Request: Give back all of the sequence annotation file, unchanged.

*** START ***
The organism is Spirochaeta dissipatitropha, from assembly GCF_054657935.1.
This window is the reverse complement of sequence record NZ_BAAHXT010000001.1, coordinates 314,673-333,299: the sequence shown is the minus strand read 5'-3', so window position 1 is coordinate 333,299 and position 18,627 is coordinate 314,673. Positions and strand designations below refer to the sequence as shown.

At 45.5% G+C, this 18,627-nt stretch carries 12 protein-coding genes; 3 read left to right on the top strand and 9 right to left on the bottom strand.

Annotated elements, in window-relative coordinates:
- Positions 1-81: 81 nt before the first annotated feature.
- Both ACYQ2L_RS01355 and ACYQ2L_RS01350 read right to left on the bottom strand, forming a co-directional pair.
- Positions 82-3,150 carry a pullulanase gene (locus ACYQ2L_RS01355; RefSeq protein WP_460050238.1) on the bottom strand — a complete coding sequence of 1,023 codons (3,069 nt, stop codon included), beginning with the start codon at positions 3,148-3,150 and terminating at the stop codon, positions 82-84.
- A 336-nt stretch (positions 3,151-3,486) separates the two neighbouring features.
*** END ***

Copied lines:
The organism is Spirochaeta dissipatitropha, from assembly GCF_054657935.1.
This window is the reverse complement of sequence record NZ_BAAHXT010000001.1, coordinates 314,673-333,299: the sequence shown is the minus strand read 5'-3', so window position 1 is coordinate 333,299 and position 18,627 is coordinate 314,673. Positions and strand designations below refer to the sequence as shown.

At 45.5% G+C, this 18,627-nt stretch carries 12 protein-coding genes; 3 read left to right on the top strand and 9 right to left on the bottom strand.

Annotated elements, in window-relative coordinates:
- Positions 1-81: 81 nt before the first annotated feature.
- Both ACYQ2L_RS01355 and ACYQ2L_RS01350 read right to left on the bottom strand, forming a co-directional pair.
- Positions 82-3,150 carry a pullulanase gene (locus ACYQ2L_RS01355; RefSeq protein WP_460050238.1) on the bottom strand — a complete coding sequence of 1,023 codons (3,069 nt, stop codon included), beginning with the start codon at positions 3,148-3,150 and terminating at the stop codon, positions 82-84.
- A 336-nt stretch (positions 3,151-3,486) separates the two neighbouring features.